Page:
So, again, another example might be, “It seems (lead in) that you are angry and perhaps resentful (feelings summary) because you’re being asked to work overtime (content summary), is that right?” Be careful to be accurate and not overstate what you heard. By repeating back the other’s person’s meaning in your own words, you are letting the other person know you understand what they are telling you. In short, it prevents miscommunication.
The Steps to Effective Listening Skills
So there you have it, three steps to improve the intensity and accuracy of your listening skills. First you need to tune in to what someone is saying and tune out all the noise. Pay attention to everything that is said and left unsaid and pick up on non-verbal behaviors. Then you need to clarify what it all means by asking open-ended questions. Finally, you need to repeat back what you heard, in your own words, to confirm your understanding of what the other person said. Improving listening skills is not difficult. By following these three steps you’ll develop a greater insight into what people are really saying.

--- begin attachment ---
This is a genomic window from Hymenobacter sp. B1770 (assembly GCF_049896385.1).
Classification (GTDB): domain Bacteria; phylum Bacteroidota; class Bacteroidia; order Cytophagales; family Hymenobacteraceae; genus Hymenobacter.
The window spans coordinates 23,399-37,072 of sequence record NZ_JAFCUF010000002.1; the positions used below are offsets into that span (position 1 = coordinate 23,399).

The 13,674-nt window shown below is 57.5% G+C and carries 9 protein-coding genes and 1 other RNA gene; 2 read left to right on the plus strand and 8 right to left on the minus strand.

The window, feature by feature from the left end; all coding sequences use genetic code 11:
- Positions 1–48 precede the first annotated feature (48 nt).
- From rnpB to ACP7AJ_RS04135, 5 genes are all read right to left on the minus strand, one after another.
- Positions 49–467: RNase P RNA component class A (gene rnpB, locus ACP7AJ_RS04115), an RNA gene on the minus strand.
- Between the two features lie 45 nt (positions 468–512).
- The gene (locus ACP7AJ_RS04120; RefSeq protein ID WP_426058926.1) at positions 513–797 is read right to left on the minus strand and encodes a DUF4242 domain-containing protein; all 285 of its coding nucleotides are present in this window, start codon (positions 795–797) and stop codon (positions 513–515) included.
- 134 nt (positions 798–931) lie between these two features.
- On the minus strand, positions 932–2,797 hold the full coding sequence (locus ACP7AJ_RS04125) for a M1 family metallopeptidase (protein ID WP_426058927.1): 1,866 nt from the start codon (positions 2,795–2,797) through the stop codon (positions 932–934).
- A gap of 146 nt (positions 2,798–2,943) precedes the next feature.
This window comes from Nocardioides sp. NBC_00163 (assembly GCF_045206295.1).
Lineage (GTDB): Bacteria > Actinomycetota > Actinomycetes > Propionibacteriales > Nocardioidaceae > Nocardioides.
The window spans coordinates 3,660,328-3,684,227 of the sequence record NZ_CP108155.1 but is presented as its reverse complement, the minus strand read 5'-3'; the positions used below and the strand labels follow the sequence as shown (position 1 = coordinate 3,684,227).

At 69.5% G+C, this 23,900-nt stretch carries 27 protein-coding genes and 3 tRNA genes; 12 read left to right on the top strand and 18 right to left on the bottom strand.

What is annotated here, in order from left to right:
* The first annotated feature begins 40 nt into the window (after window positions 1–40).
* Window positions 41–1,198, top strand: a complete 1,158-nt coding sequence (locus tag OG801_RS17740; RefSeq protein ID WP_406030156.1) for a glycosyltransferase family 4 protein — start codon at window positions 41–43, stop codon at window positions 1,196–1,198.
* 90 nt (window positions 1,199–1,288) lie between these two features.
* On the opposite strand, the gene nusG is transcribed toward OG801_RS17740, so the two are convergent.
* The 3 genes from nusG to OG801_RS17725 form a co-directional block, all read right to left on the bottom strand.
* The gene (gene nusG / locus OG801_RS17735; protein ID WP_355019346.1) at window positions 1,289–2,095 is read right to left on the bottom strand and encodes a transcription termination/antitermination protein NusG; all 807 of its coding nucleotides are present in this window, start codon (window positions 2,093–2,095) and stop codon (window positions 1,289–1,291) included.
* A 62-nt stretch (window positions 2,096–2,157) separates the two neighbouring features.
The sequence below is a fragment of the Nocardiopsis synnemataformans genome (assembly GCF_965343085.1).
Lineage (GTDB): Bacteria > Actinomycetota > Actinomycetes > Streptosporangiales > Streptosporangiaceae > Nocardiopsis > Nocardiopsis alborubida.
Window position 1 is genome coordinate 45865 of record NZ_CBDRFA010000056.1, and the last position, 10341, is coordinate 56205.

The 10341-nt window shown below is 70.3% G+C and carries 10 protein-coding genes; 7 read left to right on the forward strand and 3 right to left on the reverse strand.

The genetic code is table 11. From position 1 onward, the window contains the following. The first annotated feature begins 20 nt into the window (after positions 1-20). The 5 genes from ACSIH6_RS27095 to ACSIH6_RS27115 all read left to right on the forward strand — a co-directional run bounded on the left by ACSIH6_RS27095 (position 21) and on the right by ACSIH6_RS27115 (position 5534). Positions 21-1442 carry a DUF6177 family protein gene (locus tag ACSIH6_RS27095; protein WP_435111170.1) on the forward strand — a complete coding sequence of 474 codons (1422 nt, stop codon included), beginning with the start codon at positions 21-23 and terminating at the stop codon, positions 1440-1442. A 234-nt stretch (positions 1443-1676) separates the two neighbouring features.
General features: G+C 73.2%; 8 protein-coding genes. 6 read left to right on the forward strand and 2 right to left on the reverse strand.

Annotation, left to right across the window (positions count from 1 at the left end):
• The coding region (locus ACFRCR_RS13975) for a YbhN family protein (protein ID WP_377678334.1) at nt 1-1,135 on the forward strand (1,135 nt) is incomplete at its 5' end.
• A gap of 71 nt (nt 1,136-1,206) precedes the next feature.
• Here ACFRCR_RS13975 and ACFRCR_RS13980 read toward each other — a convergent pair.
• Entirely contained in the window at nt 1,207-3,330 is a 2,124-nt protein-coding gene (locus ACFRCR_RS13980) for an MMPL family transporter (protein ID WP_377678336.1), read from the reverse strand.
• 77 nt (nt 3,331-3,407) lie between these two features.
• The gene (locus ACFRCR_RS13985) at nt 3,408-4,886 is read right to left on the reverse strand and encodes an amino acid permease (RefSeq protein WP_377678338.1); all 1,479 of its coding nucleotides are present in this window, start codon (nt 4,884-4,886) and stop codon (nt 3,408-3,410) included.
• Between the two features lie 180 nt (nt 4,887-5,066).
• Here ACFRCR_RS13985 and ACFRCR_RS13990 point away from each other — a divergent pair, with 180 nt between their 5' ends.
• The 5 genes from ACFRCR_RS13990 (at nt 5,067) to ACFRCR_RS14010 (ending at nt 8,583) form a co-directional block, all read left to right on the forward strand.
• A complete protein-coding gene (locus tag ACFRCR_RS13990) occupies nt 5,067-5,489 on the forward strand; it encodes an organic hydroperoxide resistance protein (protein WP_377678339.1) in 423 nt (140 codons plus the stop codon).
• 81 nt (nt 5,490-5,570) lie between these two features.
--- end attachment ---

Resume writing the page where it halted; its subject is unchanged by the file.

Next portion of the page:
This is Lisa B. Marshall; passionate about communication your success is my business.